This might come as a surprise to some of you out there, but when it comes to the choice of colours and the colour schemes used on successful websites, there’s a surprising and quite impressive amount of science and psychology that goes into it. So much so, that we decided that one blog post wouldn’t do it justice when it comes to explaining the processes involved in choosing which colours convert, so we’ll be creating a second blog on the topic soon.
Here’s what we’ve found out so far:
First Impressions Count
We make incredibly fast judgements on what we see; in some cases, studies have shown this to be within a fraction of a second without us even consciously realising it. This somewhat discredits the notion that we shouldn’t ‘judge a book by its cover’: to be successful, websites need to instantly grab the attention of the viewer. According to research by Emerald Insight, up to 90% of these impressions are based on colour, so which colours are most effective?
Colour Responses in Humans
We can process millions of different colours and shades, and psychologically certain colours and combinations can have a significant effect on our mood and behaviour, which contributes to how we form our opinions on the websites we browse.
Here’s a small selection:
- Red: These bold shades denote power and strength and are often used against less-imposing colours to highlight key points and symbols.
- Yellow: Lighter yellows create a friendly and warm tone, whereas more intense shades stand out and promote a positive and optimistic quality to the content.
- Blue: Another strong colour that is said to have a calming effect and at the same time gives an impression of trustworthiness.
- Green: There are connections to nature and health that come with green colours and you often find them with content linked to such purposes. As well as this the lighter shades can also have a calming effect on the audience.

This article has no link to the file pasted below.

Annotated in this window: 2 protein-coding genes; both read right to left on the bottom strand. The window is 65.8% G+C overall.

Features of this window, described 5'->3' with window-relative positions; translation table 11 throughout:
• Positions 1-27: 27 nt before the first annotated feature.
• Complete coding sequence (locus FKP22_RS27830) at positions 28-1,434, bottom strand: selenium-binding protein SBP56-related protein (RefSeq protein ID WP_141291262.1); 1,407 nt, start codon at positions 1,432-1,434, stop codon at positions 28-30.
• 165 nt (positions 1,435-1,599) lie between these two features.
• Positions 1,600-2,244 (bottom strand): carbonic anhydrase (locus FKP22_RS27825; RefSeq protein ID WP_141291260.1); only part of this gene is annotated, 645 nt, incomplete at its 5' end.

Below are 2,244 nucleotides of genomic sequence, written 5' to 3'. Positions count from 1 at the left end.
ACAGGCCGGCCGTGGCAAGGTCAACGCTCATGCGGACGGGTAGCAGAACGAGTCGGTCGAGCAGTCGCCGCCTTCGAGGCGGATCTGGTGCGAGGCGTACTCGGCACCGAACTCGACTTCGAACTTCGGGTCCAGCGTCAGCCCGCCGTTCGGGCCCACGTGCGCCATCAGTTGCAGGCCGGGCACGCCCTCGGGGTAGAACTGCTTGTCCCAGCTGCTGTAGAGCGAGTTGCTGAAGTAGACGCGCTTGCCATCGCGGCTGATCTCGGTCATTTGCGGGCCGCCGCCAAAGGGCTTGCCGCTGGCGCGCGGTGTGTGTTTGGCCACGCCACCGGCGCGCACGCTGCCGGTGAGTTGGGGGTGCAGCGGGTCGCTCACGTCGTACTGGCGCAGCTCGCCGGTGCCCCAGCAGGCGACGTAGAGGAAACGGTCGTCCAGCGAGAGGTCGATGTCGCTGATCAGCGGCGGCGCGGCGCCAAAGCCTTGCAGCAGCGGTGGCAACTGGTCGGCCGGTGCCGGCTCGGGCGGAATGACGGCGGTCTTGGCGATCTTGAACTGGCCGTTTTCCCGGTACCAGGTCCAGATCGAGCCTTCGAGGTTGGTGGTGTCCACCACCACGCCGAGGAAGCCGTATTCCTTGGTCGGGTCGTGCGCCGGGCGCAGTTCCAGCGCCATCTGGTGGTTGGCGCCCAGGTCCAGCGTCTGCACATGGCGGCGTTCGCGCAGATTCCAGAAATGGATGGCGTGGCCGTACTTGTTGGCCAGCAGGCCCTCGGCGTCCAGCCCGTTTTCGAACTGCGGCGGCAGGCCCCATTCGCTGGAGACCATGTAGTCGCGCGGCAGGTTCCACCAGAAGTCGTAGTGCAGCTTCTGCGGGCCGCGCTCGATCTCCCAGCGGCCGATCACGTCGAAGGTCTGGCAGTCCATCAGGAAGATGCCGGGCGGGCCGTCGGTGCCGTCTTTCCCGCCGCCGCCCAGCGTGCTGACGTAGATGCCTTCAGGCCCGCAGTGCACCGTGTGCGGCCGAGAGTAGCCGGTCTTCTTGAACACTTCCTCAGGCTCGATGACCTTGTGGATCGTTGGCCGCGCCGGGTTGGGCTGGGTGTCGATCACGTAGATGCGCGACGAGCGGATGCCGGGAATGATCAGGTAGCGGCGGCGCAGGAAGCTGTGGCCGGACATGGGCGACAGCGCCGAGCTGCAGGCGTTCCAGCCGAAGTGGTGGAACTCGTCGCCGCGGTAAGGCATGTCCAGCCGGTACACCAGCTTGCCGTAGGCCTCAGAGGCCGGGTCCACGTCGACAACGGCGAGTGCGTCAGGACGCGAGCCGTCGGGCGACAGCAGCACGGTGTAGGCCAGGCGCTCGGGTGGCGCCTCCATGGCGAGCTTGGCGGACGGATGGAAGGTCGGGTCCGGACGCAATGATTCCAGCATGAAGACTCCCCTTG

- White/Grey: Often used for backgrounds, as these neutral colours can emphasise and highlight strong coloured content when they are set against each other.
Brand Recognition through Colour
It’s no surprise that the more memorable websites use carefully chosen colours and mixtures in their content and logos to improve their brand recognition.
Bold, bright and striking colours like the red and yellow of the McDonald’s logo can instantly catch a customer’s eye and stay in their subconscious.
Similarly, the strong yellow and black of the AA’s website is very memorable and effectively presents them as a powerful and dependable service.
Making Links More Clickable
It’s not just about logos and content though; the colour of your hyperlinks can also determine how ‘clickable’ they might be. The underlined and blue coloured text has lasted since the creation of hyperlinks simply because it is what we are now used to seeing and it is what viewing audiences recognise and trust.
We’ve only just scratched the surface when it comes to looking at which colours convert. In our next post, we’ll look at more of the intricacies we encounter when it comes to the selections and designs we see on the most successful websites in the world.